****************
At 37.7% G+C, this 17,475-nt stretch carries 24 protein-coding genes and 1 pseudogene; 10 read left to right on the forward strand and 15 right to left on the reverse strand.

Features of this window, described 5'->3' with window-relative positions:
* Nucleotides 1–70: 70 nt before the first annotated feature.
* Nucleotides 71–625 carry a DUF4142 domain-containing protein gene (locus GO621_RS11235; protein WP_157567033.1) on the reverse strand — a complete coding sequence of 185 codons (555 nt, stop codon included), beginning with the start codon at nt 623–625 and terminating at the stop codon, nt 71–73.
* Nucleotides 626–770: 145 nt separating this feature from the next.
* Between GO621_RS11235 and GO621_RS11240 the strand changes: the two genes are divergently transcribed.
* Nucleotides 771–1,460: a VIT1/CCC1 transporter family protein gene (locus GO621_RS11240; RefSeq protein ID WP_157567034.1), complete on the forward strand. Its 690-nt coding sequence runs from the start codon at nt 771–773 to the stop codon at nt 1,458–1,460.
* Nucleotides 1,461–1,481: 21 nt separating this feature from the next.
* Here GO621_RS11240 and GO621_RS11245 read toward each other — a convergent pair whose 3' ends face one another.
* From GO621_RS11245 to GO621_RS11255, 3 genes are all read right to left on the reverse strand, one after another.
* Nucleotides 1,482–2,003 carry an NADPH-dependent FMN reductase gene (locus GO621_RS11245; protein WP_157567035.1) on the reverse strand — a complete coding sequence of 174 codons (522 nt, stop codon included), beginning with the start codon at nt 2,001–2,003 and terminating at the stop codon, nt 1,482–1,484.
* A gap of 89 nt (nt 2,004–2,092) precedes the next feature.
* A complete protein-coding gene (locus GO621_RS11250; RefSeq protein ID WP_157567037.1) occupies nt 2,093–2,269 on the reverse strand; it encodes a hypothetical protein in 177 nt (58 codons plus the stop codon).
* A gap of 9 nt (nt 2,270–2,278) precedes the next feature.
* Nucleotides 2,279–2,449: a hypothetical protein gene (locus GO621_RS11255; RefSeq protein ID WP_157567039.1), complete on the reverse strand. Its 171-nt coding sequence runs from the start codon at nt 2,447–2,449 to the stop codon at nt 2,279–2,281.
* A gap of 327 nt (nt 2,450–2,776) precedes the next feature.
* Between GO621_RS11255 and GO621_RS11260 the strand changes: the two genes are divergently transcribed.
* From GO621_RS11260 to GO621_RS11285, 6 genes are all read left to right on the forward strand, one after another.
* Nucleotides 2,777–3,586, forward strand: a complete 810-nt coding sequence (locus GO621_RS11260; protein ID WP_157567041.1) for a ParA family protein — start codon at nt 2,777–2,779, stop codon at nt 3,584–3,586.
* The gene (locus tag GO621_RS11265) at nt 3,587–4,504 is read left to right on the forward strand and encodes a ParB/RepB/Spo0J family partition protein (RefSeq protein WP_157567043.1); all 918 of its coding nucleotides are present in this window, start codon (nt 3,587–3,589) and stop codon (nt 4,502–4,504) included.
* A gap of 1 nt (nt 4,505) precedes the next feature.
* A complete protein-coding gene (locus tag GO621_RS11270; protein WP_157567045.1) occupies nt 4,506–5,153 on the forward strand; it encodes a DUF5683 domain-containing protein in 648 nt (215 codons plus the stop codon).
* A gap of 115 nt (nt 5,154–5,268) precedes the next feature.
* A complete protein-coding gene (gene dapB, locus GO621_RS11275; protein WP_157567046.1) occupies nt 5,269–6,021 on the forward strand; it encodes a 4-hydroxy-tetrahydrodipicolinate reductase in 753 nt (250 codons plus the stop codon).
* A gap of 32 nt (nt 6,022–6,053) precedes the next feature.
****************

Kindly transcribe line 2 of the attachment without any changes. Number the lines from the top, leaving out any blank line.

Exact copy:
Features of this window, described 5'->3' with window-relative positions: